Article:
Postoperative recurrent esophageal cancer; Chemoradiotherapy; Long-term results; Phase II study
Polycystic kidney disease 1-like 3 (Pkd1l3) is expressed specifically in sour-sensing type III taste cells that have synaptic contacts with afferent nerve fibers in circumvallate and foliate papillae located in the posterior region of the tongue, though not in fungiform papillae or the palate. To visualize the gustatory neural pathways that originate from type III taste cells in circumvallate and foliate papillae, we established transgenic mouse lines that express the transneuronal tracer wheat germ agglutinin (WGA) under the control of the mouse Pkd1l3 gene promoter/enhancer. The WGA transgene was accurately expressed in Pkd1l3-expressing type III taste cells in circumvallate and foliate papillae. Punctate WGA protein signals appeared to be detected specifically in type III taste cells but not in other types of taste cells. WGA protein was transferred primarily to a subset of neurons located in close proximity to the glossopharyngeal nerve bundles in the nodose/petrosal ganglion. WGA signals were also observed in a small population of neurons in the geniculate ganglion. This result demonstrates the anatomical connection between taste receptor cells in the foliate papillae and the chorda tympani nerves. WGA protein was further conveyed to neurons in a rostro-central subdivision of the nucleus of the solitary tract. These findings demonstrate that the approximately 10 kb 5’-flanking region of the mouse Pkd1l3 gene functions as a type III taste cell-specific promoter/enhancer. In addition, experiments using the pkd1l3-WGA transgenic mice reveal a sour gustatory pathway that originates from taste receptor cells in the posterior region of the tongue.
PKD1L3; wheat germ agglutinin; type III taste cells; sour; gustatory neural pathway
The molecular mechanisms of the mammalian gustatory system have been examined in many studies using rodents as model organisms. In this study, we examined the mRNA expression of molecules involved in taste signal transduction in the fungiform papillae (FuP) and circumvallate papillae (CvP) of the rhesus macaque, Macaca mulatta, using in situ hybridization. TAS1R1, TAS1R2, TAS2Rs, and PKD1L3 were exclusively expressed in different subsets of taste receptor cells (TRCs) in the FuP and CvP. This finding suggests that TRCs sensing different basic taste modalities are mutually segregated in macaque taste buds. Individual TAS2Rs exhibited a variety of expression patterns in terms of the apparent level of expression and the number of TRCs expressing these genes, as in the case of human TAS2Rs. GNAT3, but not GNA14, was expressed in TRCs of FuP, whereas GNA14 was expressed in a small population of TRCs of CvP, which were distinct from GNAT3- or TAS1R2-positive TRCs. These results demonstrate similarities and differences between primates and rodents in the expression profiles of genes involved in taste signal transduction.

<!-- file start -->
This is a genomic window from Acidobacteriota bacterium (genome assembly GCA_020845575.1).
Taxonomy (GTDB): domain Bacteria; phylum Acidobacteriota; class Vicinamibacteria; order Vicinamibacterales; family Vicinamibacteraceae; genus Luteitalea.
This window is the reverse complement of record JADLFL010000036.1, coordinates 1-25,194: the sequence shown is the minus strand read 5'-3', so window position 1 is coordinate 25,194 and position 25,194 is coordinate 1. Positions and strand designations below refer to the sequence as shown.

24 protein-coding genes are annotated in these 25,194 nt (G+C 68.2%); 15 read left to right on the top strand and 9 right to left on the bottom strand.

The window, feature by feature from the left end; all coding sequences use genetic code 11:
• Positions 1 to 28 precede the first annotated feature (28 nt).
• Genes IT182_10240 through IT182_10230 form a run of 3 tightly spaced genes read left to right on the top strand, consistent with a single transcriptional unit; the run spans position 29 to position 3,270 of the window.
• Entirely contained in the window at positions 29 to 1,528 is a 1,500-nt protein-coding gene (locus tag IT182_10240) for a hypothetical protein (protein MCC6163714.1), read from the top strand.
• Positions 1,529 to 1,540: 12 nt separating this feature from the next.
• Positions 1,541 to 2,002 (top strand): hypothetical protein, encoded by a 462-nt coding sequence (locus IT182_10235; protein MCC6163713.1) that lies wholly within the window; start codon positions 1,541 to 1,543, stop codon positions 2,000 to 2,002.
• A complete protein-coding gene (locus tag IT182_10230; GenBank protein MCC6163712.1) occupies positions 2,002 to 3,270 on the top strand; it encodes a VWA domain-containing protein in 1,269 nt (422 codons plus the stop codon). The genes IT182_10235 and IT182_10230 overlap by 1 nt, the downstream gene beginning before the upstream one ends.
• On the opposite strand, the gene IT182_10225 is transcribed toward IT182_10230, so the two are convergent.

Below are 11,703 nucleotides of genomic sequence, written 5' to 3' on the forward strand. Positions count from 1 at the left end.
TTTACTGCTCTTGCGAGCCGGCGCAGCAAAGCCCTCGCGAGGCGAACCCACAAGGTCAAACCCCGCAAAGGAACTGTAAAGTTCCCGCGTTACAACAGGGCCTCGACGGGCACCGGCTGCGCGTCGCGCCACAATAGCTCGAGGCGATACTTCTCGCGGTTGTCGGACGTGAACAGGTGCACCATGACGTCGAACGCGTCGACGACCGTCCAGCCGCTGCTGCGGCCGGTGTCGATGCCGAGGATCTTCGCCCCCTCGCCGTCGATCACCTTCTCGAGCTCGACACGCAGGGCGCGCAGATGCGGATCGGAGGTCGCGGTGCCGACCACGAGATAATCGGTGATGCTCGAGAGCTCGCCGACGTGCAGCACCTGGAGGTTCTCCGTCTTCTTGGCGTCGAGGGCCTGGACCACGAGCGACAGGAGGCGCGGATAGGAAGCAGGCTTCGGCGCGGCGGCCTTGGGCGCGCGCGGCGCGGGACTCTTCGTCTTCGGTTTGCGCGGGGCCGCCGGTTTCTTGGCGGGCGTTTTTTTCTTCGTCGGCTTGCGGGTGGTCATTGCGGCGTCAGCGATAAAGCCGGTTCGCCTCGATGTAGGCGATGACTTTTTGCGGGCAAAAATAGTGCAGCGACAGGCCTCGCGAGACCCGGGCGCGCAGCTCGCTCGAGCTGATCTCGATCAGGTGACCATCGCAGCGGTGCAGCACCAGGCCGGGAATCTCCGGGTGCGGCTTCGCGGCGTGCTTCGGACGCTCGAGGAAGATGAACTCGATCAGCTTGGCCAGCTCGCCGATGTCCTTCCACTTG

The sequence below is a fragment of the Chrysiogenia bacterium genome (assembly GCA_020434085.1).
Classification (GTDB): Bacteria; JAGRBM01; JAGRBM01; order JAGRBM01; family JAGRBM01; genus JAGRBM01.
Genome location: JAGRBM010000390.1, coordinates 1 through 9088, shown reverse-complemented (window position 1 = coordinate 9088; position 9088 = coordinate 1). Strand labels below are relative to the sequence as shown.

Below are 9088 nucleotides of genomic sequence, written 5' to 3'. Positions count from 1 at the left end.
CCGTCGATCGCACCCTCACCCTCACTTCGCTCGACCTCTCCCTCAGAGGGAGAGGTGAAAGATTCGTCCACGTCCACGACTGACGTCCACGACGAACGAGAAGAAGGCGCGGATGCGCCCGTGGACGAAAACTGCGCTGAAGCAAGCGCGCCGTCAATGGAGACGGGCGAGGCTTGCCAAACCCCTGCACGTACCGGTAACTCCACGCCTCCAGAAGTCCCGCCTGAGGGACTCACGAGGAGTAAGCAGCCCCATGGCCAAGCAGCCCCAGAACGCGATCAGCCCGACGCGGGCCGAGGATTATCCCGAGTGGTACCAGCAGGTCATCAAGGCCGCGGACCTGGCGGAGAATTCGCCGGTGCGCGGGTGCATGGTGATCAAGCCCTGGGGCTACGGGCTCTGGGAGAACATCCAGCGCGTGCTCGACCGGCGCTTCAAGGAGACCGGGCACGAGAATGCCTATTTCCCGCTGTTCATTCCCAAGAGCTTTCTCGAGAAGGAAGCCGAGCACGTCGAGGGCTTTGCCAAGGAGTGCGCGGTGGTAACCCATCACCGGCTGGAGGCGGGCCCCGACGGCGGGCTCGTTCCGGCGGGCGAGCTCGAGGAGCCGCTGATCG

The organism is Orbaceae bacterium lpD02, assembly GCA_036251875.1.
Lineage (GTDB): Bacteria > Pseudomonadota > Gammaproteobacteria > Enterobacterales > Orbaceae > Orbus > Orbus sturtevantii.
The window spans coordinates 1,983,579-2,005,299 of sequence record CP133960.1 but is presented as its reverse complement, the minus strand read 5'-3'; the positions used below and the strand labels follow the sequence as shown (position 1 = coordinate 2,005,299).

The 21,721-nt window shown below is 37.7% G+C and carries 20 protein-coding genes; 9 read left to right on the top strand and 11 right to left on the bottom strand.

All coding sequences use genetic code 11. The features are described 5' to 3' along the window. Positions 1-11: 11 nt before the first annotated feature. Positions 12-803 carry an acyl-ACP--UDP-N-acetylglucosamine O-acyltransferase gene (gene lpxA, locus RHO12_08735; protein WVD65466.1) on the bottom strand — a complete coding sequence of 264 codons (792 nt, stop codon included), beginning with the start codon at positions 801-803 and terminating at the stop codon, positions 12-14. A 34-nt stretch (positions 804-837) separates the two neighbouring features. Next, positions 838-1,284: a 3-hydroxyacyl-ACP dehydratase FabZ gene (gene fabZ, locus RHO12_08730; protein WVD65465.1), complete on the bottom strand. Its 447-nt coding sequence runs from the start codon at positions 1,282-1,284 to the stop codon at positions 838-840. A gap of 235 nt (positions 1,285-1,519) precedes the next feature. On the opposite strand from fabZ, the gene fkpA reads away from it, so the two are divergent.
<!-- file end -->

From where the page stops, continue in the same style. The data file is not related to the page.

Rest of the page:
In this study, the glucansucrase from the dental caries pathogen S. mutans was purified and crystallized by the hanging-drop vapour-diffusion method using ammonium sulfate as a precipitant.
Glucansucrases encoded by Streptococcus mutans play essential roles in the synthesis of sticky dental plaques. Based on amino-acid sequence similarity, glucansucrases are classified as members of glycoside hydrolase family 70 (GH 70). Data on the crystal structure of GH 70 glucansucrases have yet to be reported. Here, the GH 70 glucansucrase GTF-SI from S. mutans was overexpressed in Escherichia coli strain BL21 (DE3), purified to homogeneity and crystallized using the hanging-drop vapour-diffusion method. Orthorhombic GTF-SI crystals belonging to space group P21212 were obtained. A diffraction data set was collected to 2.1 Å resolution.
glucansucrase; dental caries; Streptococcus mutans
A comprehensive re-evaluation of the G protein alpha subunit genes specifically expressed in taste buds in the tongue epithelium of rodents revealed that Gq and G14 of the Gq class and Gi2 and Ggust (Gt3, also known as gustducin) of the Gi class are expressed in mammalian taste buds. Meanwhile, a database search of fish genomes revealed the absence of a gene encoding an ortholog of the mammalian Ggust gene, which mediates sweet, umami, and bitter taste signals in mammalian taste receptor cells (TRCs). Histochemical screening identified two G protein alpha subunit genes, zfGia and zfG14, expressed in subsets of TRCs in zebrafish. The expression patterns of zfGia and zfG14 in taste buds were mutually exclusive, and the expression of known T1R and T2R genes in zebrafish was restricted to a subset of zfGia-expressing TRCs. These findings highlight the existence of a novel subset of TRCs in zebrafish that is absent in mammals and suggest that unidentified G protein-coupled receptors are expressed in zfG14-expressing TRCs and in zfGia-expressing TRCs where known T1R and T2R genes were not expressed in zebrafish. The existence of not only generalized but also specialized subsets of TRCs may imply a strong connection between the evolution of the peripheral gustatory system and the evolution of particular species.
taste bud; taste receptor cell; G protein; signal transduction; zebrafish; mouse